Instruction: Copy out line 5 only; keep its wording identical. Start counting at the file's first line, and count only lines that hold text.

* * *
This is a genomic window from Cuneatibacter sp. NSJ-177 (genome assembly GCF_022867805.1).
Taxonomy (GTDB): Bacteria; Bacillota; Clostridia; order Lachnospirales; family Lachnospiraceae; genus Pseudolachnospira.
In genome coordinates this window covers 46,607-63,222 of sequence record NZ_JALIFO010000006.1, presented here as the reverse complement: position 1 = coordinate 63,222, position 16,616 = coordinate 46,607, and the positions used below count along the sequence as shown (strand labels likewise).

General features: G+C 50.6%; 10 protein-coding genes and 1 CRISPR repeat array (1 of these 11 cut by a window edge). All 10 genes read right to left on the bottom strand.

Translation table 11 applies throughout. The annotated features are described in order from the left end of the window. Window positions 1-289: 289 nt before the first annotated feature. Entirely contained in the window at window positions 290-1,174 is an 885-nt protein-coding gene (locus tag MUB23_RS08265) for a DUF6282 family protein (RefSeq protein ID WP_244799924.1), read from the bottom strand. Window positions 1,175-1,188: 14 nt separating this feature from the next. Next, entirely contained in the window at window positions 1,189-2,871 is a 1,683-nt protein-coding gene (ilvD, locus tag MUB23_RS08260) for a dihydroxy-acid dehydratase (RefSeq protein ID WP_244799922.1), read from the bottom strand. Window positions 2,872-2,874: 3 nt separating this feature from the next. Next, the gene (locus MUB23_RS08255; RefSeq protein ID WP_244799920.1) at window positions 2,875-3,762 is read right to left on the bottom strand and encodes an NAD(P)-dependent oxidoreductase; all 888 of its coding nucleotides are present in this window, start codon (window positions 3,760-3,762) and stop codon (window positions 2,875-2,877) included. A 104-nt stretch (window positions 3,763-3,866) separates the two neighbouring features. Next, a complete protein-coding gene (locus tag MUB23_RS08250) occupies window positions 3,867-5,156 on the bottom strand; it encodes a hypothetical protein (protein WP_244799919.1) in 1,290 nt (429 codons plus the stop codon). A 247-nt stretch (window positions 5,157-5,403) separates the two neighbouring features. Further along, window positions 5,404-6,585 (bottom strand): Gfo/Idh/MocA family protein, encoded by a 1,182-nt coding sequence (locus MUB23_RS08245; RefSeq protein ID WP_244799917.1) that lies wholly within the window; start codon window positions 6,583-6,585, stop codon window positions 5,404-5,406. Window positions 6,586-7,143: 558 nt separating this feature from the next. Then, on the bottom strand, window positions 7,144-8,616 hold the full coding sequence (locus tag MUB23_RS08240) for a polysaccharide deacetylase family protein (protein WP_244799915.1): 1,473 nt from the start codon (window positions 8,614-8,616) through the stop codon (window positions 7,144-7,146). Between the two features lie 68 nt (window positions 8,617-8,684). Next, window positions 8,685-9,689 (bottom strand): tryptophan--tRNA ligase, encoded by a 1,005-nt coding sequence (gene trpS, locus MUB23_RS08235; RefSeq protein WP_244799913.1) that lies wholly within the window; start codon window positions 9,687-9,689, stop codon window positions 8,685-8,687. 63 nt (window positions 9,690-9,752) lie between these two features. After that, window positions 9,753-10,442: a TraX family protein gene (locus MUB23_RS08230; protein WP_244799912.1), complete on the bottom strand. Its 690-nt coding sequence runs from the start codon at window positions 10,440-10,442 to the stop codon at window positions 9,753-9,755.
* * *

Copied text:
Translation table 11 applies throughout. The annotated features are described in order from the left end of the window. Window positions 1-289: 289 nt before the first annotated feature. Entirely contained in the window at window positions 290-1,174 is an 885-nt protein-coding gene (locus tag MUB23_RS08265) for a DUF6282 family protein (RefSeq protein ID WP_244799924.1), read from the bottom strand. Window positions 1,175-1,188: 14 nt separating this feature from the next. Next, entirely contained in the window at window positions 1,189-2,871 is a 1,683-nt protein-coding gene (ilvD, locus tag MUB23_RS08260) for a dihydroxy-acid dehydratase (RefSeq protein ID WP_244799922.1), read from the bottom strand. Window positions 2,872-2,874: 3 nt separating this feature from the next. Next, the gene (locus MUB23_RS08255; RefSeq protein ID WP_244799920.1) at window positions 2,875-3,762 is read right to left on the bottom strand and encodes an NAD(P)-dependent oxidoreductase; all 888 of its coding nucleotides are present in this window, start codon (window positions 3,760-3,762) and stop codon (window positions 2,875-2,877) included. A 104-nt stretch (window positions 3,763-3,866) separates the two neighbouring features. Next, a complete protein-coding gene (locus tag MUB23_RS08250) occupies window positions 3,867-5,156 on the bottom strand; it encodes a hypothetical protein (protein WP_244799919.1) in 1,290 nt (429 codons plus the stop codon). A 247-nt stretch (window positions 5,157-5,403) separates the two neighbouring features. Further along, window positions 5,404-6,585 (bottom strand): Gfo/Idh/MocA family protein, encoded by a 1,182-nt coding sequence (locus MUB23_RS08245; RefSeq protein ID WP_244799917.1) that lies wholly within the window; start codon window positions 6,583-6,585, stop codon window positions 5,404-5,406. Window positions 6,586-7,143: 558 nt separating this feature from the next. Then, on the bottom strand, window positions 7,144-8,616 hold the full coding sequence (locus tag MUB23_RS08240) for a polysaccharide deacetylase family protein (protein WP_244799915.1): 1,473 nt from the start codon (window positions 8,614-8,616) through the stop codon (window positions 7,144-7,146). Between the two features lie 68 nt (window positions 8,617-8,684). Next, window positions 8,685-9,689 (bottom strand): tryptophan--tRNA ligase, encoded by a 1,005-nt coding sequence (gene trpS, locus MUB23_RS08235; RefSeq protein WP_244799913.1) that lies wholly within the window; start codon window positions 9,687-9,689, stop codon window positions 8,685-8,687. 63 nt (window positions 9,690-9,752) lie between these two features. After that, window positions 9,753-10,442: a TraX family protein gene (locus MUB23_RS08230; protein WP_244799912.1), complete on the bottom strand. Its 690-nt coding sequence runs from the start codon at window positions 10,440-10,442 to the stop codon at window positions 9,753-9,755.